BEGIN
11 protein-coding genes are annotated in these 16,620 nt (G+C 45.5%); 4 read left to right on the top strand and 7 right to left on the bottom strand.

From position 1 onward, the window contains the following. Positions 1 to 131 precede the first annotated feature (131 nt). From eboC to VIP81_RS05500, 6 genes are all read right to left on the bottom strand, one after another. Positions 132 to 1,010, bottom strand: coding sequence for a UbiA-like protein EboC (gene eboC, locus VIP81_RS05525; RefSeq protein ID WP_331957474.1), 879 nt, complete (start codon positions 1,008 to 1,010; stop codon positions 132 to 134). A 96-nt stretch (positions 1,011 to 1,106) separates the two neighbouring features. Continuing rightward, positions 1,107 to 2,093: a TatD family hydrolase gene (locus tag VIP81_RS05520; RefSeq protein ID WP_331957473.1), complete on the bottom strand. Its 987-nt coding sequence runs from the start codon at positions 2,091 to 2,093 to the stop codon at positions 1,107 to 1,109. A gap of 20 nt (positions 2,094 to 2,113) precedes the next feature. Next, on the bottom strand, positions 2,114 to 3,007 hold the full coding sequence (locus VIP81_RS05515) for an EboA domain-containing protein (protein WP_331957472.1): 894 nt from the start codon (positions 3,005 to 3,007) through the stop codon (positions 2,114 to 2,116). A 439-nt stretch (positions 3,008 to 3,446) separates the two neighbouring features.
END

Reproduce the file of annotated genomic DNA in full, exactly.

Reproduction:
11 protein-coding genes are annotated in these 16,620 nt (G+C 45.5%); 4 read left to right on the top strand and 7 right to left on the bottom strand.

From position 1 onward, the window contains the following. Positions 1 to 131 precede the first annotated feature (131 nt). From eboC to VIP81_RS05500, 6 genes are all read right to left on the bottom strand, one after another. Positions 132 to 1,010, bottom strand: coding sequence for a UbiA-like protein EboC (gene eboC, locus VIP81_RS05525; RefSeq protein ID WP_331957474.1), 879 nt, complete (start codon positions 1,008 to 1,010; stop codon positions 132 to 134). A 96-nt stretch (positions 1,011 to 1,106) separates the two neighbouring features. Continuing rightward, positions 1,107 to 2,093: a TatD family hydrolase gene (locus tag VIP81_RS05520; RefSeq protein ID WP_331957473.1), complete on the bottom strand. Its 987-nt coding sequence runs from the start codon at positions 2,091 to 2,093 to the stop codon at positions 1,107 to 1,109. A gap of 20 nt (positions 2,094 to 2,113) precedes the next feature. Next, on the bottom strand, positions 2,114 to 3,007 hold the full coding sequence (locus VIP81_RS05515) for an EboA domain-containing protein (protein WP_331957472.1): 894 nt from the start codon (positions 3,005 to 3,007) through the stop codon (positions 2,114 to 2,116). A 439-nt stretch (positions 3,008 to 3,446) separates the two neighbouring features.